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If anyone cares to think about it, the troubles in this country grow from Wall Street -
when corporations which had been happily moving along for years making money and reinvesting it back into new products, research and so on - all of a sudden had to learn to concern themselves about stock prices, how to TRY to keep from being the victims of a hostile take over and having years of profits burned up to light some billionire's cigar, and most importantly how to keep the market happy and support all the Wall St. silk suited parasites that have sucked the blood out of and destroyed so many fine American companies, to line their own greedy pockets.
WHO CARES about how many Americans we put out of work, let's squeeze out another Gulfstream Bizjet, Custom yacht, Million dollar one bedroom apartment or $500k sports car for us....
If the people that originally started the NYSE could see it today, they would most probably be first ashamed at the way it has been corrupted over the years, and then probably burn it down...
I do hope I don;t appear too harsh =)
Bill
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Not too harsh at all. Wall Street Casino Inc.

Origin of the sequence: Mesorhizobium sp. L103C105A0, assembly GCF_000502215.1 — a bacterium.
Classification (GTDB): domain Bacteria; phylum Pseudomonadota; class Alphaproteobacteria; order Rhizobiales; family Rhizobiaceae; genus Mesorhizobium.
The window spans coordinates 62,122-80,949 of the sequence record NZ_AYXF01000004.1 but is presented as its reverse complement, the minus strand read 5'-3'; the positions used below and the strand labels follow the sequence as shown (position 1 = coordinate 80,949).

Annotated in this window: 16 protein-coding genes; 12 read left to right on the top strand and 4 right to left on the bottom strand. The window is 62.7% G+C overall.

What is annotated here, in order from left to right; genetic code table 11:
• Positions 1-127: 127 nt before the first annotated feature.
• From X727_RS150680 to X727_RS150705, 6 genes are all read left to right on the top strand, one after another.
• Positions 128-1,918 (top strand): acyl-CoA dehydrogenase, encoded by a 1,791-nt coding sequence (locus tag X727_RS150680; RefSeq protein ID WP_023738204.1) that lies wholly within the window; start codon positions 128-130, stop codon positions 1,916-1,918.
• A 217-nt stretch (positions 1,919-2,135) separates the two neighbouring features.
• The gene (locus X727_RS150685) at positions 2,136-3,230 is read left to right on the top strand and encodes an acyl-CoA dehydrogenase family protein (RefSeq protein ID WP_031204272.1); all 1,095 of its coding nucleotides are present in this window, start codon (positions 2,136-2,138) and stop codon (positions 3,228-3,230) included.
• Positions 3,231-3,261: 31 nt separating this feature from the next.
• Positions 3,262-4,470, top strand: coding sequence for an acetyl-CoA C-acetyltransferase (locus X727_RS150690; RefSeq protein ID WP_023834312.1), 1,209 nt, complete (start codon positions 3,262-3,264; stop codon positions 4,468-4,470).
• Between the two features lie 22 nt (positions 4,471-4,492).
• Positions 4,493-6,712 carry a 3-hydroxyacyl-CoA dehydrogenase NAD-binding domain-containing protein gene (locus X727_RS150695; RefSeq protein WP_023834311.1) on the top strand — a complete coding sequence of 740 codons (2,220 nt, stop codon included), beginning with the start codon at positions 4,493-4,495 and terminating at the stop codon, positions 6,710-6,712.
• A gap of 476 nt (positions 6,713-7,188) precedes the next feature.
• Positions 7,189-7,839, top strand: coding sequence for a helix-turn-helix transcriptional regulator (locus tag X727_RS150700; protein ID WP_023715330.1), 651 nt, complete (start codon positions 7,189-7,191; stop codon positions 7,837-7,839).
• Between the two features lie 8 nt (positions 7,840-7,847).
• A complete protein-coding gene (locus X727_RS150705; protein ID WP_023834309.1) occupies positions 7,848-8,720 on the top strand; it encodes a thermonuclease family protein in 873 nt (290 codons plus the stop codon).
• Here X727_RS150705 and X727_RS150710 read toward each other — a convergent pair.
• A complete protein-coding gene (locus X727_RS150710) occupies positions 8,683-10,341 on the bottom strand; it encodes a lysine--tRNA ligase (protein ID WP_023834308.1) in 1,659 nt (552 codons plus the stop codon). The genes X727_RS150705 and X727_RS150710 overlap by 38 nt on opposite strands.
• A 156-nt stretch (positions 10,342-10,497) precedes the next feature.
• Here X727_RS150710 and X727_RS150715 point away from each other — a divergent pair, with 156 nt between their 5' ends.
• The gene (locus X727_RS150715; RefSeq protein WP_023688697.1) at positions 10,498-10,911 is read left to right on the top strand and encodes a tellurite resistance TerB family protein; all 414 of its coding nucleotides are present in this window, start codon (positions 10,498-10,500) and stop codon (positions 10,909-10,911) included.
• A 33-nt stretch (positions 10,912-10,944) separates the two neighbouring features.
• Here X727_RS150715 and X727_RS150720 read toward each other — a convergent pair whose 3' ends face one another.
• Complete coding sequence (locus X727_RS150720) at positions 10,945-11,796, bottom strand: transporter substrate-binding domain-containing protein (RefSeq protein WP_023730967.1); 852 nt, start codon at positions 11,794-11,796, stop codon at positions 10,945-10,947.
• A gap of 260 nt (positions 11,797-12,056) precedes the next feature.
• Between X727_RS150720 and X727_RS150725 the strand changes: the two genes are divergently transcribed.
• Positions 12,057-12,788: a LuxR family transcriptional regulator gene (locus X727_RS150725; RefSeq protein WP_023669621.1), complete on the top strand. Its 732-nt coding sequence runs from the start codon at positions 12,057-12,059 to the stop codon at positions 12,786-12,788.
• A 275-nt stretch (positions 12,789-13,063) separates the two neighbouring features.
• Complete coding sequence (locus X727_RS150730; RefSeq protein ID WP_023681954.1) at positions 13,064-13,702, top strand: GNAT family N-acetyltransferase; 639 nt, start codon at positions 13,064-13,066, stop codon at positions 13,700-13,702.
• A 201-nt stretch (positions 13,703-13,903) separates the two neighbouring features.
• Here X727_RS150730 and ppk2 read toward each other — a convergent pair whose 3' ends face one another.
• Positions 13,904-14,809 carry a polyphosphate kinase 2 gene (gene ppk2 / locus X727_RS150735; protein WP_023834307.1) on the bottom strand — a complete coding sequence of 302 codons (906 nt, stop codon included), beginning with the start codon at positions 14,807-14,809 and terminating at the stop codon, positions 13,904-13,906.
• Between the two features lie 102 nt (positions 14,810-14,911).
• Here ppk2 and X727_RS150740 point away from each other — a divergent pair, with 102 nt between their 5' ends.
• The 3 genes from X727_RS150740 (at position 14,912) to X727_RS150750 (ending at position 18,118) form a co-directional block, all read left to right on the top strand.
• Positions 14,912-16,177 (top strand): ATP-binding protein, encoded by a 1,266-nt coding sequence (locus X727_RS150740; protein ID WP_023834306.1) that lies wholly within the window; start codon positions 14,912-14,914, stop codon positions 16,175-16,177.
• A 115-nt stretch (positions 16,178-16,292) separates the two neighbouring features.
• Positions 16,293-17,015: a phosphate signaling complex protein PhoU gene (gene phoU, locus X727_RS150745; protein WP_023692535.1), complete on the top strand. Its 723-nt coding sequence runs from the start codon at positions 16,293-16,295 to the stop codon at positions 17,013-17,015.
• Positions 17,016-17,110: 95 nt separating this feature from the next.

The only way a company can survive today is to be "privately owned" and "closely held". To H311 with shareholders and public greed.

--
Posted via a free Usenet account from http://www.teranews.com


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wrote:

You appear stupid, since you obviously aren't aware what has been going on. While the Big 3 have shown token interest in reasonably sized cars the "import" manufacturers have been building what consumers want at very good quality.
Nothing to do with the NYSE or the UAW, just very poor management by the Big 3.
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wrote:

I don't think the OP is necessarily "stupid"...he's right about greed in US business, but you're right about Big 3 management...THEY'RE the culprits, and have all the money in the world to deflect blame onto the floor workers through Rockefeller-like "PR" campaigns and sniveling to their press puppet, the WSJ...one of the least credible news organs on the planet.